HILO — The owners of the only trail to Papaikou Mill Beach have made an offer that may be hard for Hawaii County to refuse.
Jim Waugh and Charlene Prickett told the County Council on Wednesday during a tour of their property that they’d build a new trail for the public themselves, expenses included, to prevent the taking of the current route through eminent domain.
The only problem: it would relocate the trailhead to private land they don’t own. And their neighbor isn’t too happy about it.
“This is brand new to me that we’re offering our road,” said Steve Shropshire, who owns the land and road that would provide the starting point for a new trail, during the tour. “A phone call would have been nice.”
Charlene Prickett responded by telling him that the proposal would require their support.
Shropshire said he isn’t inclined to offer his property, which he would like to redevelop as an “agricultural village,” adding he believes the current trail should remain in use.
“I support the current resolution,” he said, referring the proposed eminent domain action, “as it is currently written.”
Still, Shropshire said any future development of the property, now used for agriculture, would include public beach access. Asked why he would oppose access through the land now, he said he doesn’t want to make any changes to the property before the area’s community development plan is finished.
The county is considering purchasing the existing trail and a private road through eminent domain in order to settle dispute over access between beachgoers, frustrated with some restrictions, and the owners.
Prickett and Waugh provide access from 6 a.m. to 6 p.m. through the trail they built after buying the former C. Brewer sugar plantation in 1995.
A less developed trail did exist on the property at the time, Waugh said.
The couple presented their proposed alternative to a meeting that evening in Papaikou attended by more than 300 people, some wearing arm bands supporting acquisition.
“Surfers could come earlier and stay later without disturbing the land owners,” Waugh said.
Prickett apologized for not understanding the public interest in the beach.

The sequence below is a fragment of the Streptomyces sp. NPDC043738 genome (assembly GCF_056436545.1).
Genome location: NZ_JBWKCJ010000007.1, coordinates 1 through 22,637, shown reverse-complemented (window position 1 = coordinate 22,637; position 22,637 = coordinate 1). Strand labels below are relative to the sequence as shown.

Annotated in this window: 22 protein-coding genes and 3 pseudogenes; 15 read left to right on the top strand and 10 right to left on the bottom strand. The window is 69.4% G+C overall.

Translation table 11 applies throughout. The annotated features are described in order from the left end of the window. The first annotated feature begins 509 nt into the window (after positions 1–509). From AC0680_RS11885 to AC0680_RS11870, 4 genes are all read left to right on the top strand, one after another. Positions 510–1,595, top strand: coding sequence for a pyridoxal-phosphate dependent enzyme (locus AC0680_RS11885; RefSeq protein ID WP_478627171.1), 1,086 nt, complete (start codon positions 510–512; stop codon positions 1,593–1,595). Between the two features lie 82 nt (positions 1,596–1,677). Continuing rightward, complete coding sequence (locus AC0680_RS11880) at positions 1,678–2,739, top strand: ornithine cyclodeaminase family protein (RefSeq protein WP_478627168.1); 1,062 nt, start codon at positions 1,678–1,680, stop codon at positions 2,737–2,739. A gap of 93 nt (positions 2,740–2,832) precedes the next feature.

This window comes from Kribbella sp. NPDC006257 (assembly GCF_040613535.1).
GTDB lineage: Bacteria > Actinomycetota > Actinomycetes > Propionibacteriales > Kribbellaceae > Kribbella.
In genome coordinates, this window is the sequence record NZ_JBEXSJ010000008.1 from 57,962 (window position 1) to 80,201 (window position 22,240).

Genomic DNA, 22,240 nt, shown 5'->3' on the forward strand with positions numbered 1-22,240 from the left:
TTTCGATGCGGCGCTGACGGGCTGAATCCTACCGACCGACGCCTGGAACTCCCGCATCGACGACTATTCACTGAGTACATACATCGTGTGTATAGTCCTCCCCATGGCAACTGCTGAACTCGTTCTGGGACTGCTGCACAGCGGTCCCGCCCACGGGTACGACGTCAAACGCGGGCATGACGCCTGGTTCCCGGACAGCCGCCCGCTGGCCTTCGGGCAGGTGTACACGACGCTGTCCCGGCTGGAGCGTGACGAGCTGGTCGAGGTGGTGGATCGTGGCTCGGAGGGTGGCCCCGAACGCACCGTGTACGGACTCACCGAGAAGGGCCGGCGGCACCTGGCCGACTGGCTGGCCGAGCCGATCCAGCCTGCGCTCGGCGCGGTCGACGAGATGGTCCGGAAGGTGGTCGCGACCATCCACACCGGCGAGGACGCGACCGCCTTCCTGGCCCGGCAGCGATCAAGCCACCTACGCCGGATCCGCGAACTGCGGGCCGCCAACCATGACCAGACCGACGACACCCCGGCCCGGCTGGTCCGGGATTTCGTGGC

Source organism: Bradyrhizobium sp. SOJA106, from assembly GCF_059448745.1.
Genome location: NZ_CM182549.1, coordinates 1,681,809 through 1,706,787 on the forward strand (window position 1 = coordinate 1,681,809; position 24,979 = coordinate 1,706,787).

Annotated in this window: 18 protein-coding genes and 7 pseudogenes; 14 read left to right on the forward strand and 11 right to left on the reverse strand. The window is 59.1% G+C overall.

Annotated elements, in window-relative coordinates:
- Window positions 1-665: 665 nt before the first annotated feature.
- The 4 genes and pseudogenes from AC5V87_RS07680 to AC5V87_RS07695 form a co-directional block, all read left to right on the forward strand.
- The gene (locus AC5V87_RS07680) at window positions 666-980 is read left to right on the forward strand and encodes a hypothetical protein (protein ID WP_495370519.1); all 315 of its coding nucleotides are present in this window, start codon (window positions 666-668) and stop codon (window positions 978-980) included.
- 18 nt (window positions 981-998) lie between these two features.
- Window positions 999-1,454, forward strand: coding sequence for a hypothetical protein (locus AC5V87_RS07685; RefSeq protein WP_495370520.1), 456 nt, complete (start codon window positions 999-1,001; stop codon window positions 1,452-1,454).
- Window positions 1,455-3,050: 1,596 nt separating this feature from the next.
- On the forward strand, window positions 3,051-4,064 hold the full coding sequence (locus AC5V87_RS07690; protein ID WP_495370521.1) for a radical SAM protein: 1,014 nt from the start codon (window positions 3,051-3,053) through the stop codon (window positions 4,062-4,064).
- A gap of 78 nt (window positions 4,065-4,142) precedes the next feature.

“I love this land, the beach, the ocean,” she said. “If in my zeal to protect it my words hurt your feelings, I apologize.”
Prickett added their proposal needs community support and mutual respect to succeed.
“Aloha goes both ways,” she said.
About 40 people signed up to speak on the issue, many giving testimony after presstime.
Those who spoke early urged the council to proceed with securing public access indefinitely, and noted that they or their relatives walked to the beach through the property before the sugar mill closed.
Councilman Donald Ikeda said after the tour he is hesitant to support either proposal, noting the objection from Shropshire.
“I’m not a believer in eminent domain,” he said.
Councilman Fred Blas said the alternative route could work, if it doesn’t get dragged out.
“The other proposal would be better if they do it almost immediately,” he said.
The alternative route would follow the shoreline below the former plantation for about 380 yards.
The current trail is about 50 yards longer.
“Everything along the trail is Hawaii,” Prickett said, noting the route hasn’t been impacted by planting of hardwood trees.
The alternative trail would also require the demolition of the remaining sugar mill buildings at the beach, an expense Waugh and Prickett said they would also cover.
The new trail would run below their house, rather than start at the driveway to their home.
Joel Tessier, a representative of the Surfrider Foundation, said he still supports acquisition of the existing trail after participating in the tour. He said he doesn’t think it’s feasible, noting Shropshire’s objection.
“They are trying to diverge from what Yagong is proposing,” he said, referring to Council Chairman Dominic Yagong, who introduced the resolution.
Further testimony on the issue will be taken at the council’s Finance Committee on Tuesday in Kailua-Kona. Testimony can also be given at county offices in Waimea, Pahoa and Hilo during the meeting through a video feed.
The full council will discuss the issue Nov. 9 and Nov. 21.